We've been talking a lot about all the things brands have gotten good at on the social web. They're listening, participating and all that... but they're not selling. It's a simple thing, but brands are forgetting that they are in the business of making money and their social media efforts need to support that business.
The slide share presentation lays out some easy-to-implement ways brands can bring selling back into the social web without sounding like a used car salesman.
Jan 25, 2011
I'll be running an hour-long FREE webinar tomorrow here at KickApps called "No Social Site is an Island: The Key to Social Media Integration." Justin Chase, the other part of our strategy team will be joining me.
We'll be discussing the advantages of an integrated social media strategy, one that includes your brand's domain site along with your social sites.
Once again I join Bob Knorpp over at the BeanCast, my favorite marketing podcast, for the show with possibly the best BeanCast title ever "Goats Are The New Monkeys."
Also appearing are Rupal Parekh from Ad Age, Dirk Singer from the Rabbit Agency (UK) and Bill Green from Make The Logo Bigger
To quote Mr. K's write-up:
This group was feisty and ready for a debate!Everybody came to the table with an opinion and no one was afraid to challenge what anyone else said. Which always makes for a great show in my book. We kept getting to unintended insights that would stop me in my tracks and force a whole new line of questions. Just awesome!
at 12:32 PM
Jan 19, 2011
It's a given that the ad business has dropped in stature since the golden days of the 1960s. But that may have less to do with the vast array of scapegoats, everything from holding companies to banner ads, than it does with the products being advertised themselves.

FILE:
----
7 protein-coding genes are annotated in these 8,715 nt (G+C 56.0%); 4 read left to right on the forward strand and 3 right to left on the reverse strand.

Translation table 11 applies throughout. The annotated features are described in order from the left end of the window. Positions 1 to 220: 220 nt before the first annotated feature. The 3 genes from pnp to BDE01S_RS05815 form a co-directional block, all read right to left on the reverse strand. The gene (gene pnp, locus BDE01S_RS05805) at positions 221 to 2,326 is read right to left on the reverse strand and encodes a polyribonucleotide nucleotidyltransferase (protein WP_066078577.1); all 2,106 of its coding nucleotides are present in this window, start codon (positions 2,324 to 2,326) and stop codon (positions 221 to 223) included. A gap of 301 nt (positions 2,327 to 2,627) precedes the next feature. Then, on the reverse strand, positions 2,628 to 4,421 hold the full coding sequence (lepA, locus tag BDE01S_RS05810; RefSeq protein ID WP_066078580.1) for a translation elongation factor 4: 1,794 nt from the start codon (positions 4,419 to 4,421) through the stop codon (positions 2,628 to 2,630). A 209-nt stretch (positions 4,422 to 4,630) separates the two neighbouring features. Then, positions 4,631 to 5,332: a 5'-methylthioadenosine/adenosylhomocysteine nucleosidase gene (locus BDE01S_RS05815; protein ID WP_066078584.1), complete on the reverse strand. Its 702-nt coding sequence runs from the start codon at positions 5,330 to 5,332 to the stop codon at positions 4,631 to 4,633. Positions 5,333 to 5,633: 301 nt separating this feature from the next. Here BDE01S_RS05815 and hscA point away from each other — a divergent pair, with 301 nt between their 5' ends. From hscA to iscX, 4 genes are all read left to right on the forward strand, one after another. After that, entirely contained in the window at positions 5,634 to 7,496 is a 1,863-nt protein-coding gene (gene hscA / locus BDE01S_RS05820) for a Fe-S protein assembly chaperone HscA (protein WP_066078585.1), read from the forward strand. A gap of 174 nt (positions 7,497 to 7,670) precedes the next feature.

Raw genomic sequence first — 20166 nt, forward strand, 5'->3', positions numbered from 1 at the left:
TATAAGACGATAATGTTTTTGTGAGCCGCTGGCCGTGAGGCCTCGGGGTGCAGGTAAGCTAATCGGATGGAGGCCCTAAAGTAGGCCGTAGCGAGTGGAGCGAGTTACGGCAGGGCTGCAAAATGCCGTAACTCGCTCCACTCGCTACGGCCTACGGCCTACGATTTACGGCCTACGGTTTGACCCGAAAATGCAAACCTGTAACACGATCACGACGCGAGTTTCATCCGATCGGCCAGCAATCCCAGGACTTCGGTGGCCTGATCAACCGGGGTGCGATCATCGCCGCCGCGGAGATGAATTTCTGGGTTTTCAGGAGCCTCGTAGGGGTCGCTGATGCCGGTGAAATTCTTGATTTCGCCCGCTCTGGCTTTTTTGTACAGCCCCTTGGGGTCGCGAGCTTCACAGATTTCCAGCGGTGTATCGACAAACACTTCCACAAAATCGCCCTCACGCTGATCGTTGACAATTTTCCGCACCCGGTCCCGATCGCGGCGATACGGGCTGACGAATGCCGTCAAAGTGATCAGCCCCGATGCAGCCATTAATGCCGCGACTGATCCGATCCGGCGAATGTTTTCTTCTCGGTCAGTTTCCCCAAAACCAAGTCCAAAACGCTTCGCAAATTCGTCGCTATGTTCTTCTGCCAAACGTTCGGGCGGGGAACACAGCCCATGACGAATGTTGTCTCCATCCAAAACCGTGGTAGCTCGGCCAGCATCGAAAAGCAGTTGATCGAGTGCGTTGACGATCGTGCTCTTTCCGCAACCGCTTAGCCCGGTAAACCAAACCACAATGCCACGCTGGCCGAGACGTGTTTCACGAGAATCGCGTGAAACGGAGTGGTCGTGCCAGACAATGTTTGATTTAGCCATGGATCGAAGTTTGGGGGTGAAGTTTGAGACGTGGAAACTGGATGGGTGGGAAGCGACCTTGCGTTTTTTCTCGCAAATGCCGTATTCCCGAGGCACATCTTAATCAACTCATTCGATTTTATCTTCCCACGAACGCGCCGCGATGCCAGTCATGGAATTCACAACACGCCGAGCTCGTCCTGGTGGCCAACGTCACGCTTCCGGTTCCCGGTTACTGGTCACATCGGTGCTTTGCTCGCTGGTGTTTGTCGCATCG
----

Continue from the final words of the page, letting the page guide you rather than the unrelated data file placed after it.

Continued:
The mid-twentieth century was all about creating unique images for fairly identical products. The post-war boom had left the US economy awash in new consumer goods and it was the ad agencies job to help consumers differentiate one brand of soap from another. Since most of the brands were fairly identical and equally useful, an effective ad campaign really could make or break a product. Thus the frequent use of humor and jingles, two memorable devices that helped drive home a brand’s key selling points.
And while CPG advertising is still alive and well, what’s really turning heads and shaking up markets these days are innovative new products that have no competitors. They’re often too complex to adequately explain in an ad: you need to actually experience the product—or the retail experience-- to understand the zeitgeist.
Take the iPad, for instance. You can read and watch all you want, but the key to the purchase cycle is actually touching and playing with one. What drives that is not advertising, but word-of-mouth: people spontaneously talking to their friends about how much they love their iPads. The guy on a train asking a stranger how she finds typing on it. It's not a product, it's a conversation piece and that's not something you could say about most mid-century packaged goods.
And so maybe that’s just it: advertising, the funny, entertaining, pop culture phenomenon that defined the 1960s, 70s and 80s, was a product of its times. It helped us make sense of a confusing array of new mass produced products and became redundant as media splintered and new products were more often iterations of old ones (e.g. Bud Light Lime) than entirely new categories. Add to that the spurt of innovative businesses – everything from Starbucks to WholeFoods to Amazon— whose unique end-to-end experiences helped differentiate them from their competitors, and you have the end of an era.
What follows, a world where consumer-generated messages and brand messages are integrated in a seamless loop, may not be nearly as sexy. But it may just prove more useful.